Nor thro' fear or favor suffer me to fall.
(from W. Kroll)
Posted by dondegr0
at 5:17 PM EST
Tuesday, 22 March 2005
Now Playing: What kind of resources are we depending on ?
"And he shall be as the light of the morning, when the sun riseth, even a morning without clouds; as the tender grass springing out of the earth by clear shining after rain." 2 Samuel 23:4
David had returned to his capital city, Jerusalem. All serious challenges to his authority were now behind him. He was about to die at age 70, having ruled Judah for 7 years and as king over all Israel for another 33 years.
Indeed David was a very remarkable man. He had great ability, great insight, great grace. As a soldier he was a mighty man of valor. As a poet he was the "sweet psalmist of Israel." He was decisive in politics and chivalrous in war. But he was as human as he was great. Perhaps it's that quality about David that makes the man so lovable to us. David had boundless love for Jehovah and an unshakable faith and loyalty to Him. While he frequently stumbled and fell, he always knew how to get hold of God, ask forgiveness and go on for God. He had a true hunger to know the will of God and do it.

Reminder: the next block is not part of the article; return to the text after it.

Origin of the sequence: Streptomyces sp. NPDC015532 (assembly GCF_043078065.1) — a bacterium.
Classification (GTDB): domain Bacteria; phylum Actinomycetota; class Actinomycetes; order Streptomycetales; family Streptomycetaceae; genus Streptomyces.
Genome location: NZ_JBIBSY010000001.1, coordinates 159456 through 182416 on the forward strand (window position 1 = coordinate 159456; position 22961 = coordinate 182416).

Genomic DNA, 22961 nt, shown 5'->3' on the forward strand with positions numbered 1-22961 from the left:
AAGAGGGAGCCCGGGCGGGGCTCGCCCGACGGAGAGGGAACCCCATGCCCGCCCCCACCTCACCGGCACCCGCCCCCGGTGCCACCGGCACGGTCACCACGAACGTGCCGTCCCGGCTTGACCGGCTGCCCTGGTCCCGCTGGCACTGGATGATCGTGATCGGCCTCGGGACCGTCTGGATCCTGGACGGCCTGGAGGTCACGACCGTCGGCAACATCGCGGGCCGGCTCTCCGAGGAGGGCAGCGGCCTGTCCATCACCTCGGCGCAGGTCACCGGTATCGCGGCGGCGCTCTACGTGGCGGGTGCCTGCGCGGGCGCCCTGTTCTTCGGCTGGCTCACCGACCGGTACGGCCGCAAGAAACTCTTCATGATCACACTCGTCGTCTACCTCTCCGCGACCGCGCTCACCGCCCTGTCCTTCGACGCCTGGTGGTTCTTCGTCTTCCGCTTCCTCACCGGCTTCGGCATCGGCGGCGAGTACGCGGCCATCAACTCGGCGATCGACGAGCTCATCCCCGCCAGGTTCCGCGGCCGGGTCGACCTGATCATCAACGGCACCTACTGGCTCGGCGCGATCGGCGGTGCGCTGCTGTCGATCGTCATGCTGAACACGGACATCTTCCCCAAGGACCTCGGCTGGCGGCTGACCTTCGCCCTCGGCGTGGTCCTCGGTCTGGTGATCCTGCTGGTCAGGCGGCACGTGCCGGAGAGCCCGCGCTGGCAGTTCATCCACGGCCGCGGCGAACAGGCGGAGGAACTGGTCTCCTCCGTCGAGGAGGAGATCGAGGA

Second Samuel 23:1 claims to record the last words of David. Although these are the last literary or poetic words, David's final dying words are not recorded until 1 Kings 2. David describes the kind of man God would have as king of Israel. "He that ruleth over men must be just" (2 Samuel 23:3). One who would be king, president, prime minister or any leader can never assume he or she possesses the qualifications for these important tasks unless that person has a sense of justice that is more than human. Human justice views all men as created equal. Divine justice views all men as created equal before God, a God with whom all men have to do. This is why the next clause is so important. A godly leader is one "ruling in the fear of God."
When Jethro counseled Moses about organizing Israel, he said, "Moreover thou shalt provide out of all the people able men, such as fear God, men of truth, hating covetousness; and place such over them to be rulers of thousands, and rulers of hundreds, rulers of fifties, and rulers of tens" (Exodus 18:21). As important as it is that a ruler be just, the capability to be just arises only out of a fear of God. God would have no one rule Israel who did not fear Him.